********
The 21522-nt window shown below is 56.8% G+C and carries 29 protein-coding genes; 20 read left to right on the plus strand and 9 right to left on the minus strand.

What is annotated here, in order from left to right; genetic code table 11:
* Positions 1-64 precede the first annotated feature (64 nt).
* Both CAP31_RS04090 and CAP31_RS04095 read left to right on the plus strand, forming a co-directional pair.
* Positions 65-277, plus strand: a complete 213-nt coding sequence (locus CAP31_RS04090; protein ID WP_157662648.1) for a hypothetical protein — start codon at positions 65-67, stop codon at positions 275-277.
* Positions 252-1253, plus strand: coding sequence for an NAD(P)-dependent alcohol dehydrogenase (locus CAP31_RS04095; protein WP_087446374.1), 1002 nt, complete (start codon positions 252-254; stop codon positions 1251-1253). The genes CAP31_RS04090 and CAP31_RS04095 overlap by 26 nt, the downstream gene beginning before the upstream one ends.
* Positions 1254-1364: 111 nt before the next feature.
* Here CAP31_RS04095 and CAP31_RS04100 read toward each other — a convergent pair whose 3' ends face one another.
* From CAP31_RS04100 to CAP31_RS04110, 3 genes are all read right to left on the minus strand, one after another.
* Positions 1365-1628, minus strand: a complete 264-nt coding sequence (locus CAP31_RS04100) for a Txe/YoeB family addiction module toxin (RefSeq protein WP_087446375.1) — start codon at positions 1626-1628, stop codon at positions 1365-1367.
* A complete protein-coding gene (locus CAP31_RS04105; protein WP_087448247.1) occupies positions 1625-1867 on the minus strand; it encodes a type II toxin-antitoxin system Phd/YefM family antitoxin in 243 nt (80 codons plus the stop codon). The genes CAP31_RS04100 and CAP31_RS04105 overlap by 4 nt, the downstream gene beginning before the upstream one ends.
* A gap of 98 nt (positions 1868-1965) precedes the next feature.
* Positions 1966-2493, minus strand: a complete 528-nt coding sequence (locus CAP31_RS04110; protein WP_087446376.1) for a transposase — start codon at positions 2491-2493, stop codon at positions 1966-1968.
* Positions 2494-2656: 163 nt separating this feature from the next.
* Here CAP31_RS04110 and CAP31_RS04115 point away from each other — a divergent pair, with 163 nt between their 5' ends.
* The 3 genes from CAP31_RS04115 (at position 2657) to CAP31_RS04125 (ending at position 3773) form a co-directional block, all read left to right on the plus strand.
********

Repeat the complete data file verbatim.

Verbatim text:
The 21522-nt window shown below is 56.8% G+C and carries 29 protein-coding genes; 20 read left to right on the plus strand and 9 right to left on the minus strand.

What is annotated here, in order from left to right; genetic code table 11:
* Positions 1-64 precede the first annotated feature (64 nt).
* Both CAP31_RS04090 and CAP31_RS04095 read left to right on the plus strand, forming a co-directional pair.
* Positions 65-277, plus strand: a complete 213-nt coding sequence (locus CAP31_RS04090; protein ID WP_157662648.1) for a hypothetical protein — start codon at positions 65-67, stop codon at positions 275-277.
* Positions 252-1253, plus strand: coding sequence for an NAD(P)-dependent alcohol dehydrogenase (locus CAP31_RS04095; protein WP_087446374.1), 1002 nt, complete (start codon positions 252-254; stop codon positions 1251-1253). The genes CAP31_RS04090 and CAP31_RS04095 overlap by 26 nt, the downstream gene beginning before the upstream one ends.
* Positions 1254-1364: 111 nt before the next feature.
* Here CAP31_RS04095 and CAP31_RS04100 read toward each other — a convergent pair whose 3' ends face one another.
* From CAP31_RS04100 to CAP31_RS04110, 3 genes are all read right to left on the minus strand, one after another.
* Positions 1365-1628, minus strand: a complete 264-nt coding sequence (locus CAP31_RS04100) for a Txe/YoeB family addiction module toxin (RefSeq protein WP_087446375.1) — start codon at positions 1626-1628, stop codon at positions 1365-1367.
* A complete protein-coding gene (locus CAP31_RS04105; protein WP_087448247.1) occupies positions 1625-1867 on the minus strand; it encodes a type II toxin-antitoxin system Phd/YefM family antitoxin in 243 nt (80 codons plus the stop codon). The genes CAP31_RS04100 and CAP31_RS04105 overlap by 4 nt, the downstream gene beginning before the upstream one ends.
* A gap of 98 nt (positions 1868-1965) precedes the next feature.
* Positions 1966-2493, minus strand: a complete 528-nt coding sequence (locus CAP31_RS04110; protein WP_087446376.1) for a transposase — start codon at positions 2491-2493, stop codon at positions 1966-1968.
* Positions 2494-2656: 163 nt separating this feature from the next.
* Here CAP31_RS04110 and CAP31_RS04115 point away from each other — a divergent pair, with 163 nt between their 5' ends.
* The 3 genes from CAP31_RS04115 (at position 2657) to CAP31_RS04125 (ending at position 3773) form a co-directional block, all read left to right on the plus strand.